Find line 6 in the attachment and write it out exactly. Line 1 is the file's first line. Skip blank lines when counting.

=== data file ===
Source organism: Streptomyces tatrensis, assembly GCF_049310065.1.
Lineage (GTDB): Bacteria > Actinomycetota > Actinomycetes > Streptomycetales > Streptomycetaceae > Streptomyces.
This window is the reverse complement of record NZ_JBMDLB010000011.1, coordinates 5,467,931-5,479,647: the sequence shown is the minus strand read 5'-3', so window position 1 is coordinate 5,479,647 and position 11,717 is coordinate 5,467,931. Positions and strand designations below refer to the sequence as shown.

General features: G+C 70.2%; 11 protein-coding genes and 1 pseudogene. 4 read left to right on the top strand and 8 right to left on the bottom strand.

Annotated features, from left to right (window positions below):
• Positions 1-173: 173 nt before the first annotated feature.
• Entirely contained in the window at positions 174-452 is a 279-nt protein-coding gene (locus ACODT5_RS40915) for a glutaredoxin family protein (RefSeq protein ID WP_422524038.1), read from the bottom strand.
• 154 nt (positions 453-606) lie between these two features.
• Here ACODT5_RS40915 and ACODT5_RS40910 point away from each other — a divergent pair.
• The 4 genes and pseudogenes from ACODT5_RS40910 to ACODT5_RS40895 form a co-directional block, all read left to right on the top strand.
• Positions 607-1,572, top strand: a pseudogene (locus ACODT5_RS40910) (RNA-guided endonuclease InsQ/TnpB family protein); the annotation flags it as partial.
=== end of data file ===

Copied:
• Positions 1-173: 173 nt before the first annotated feature.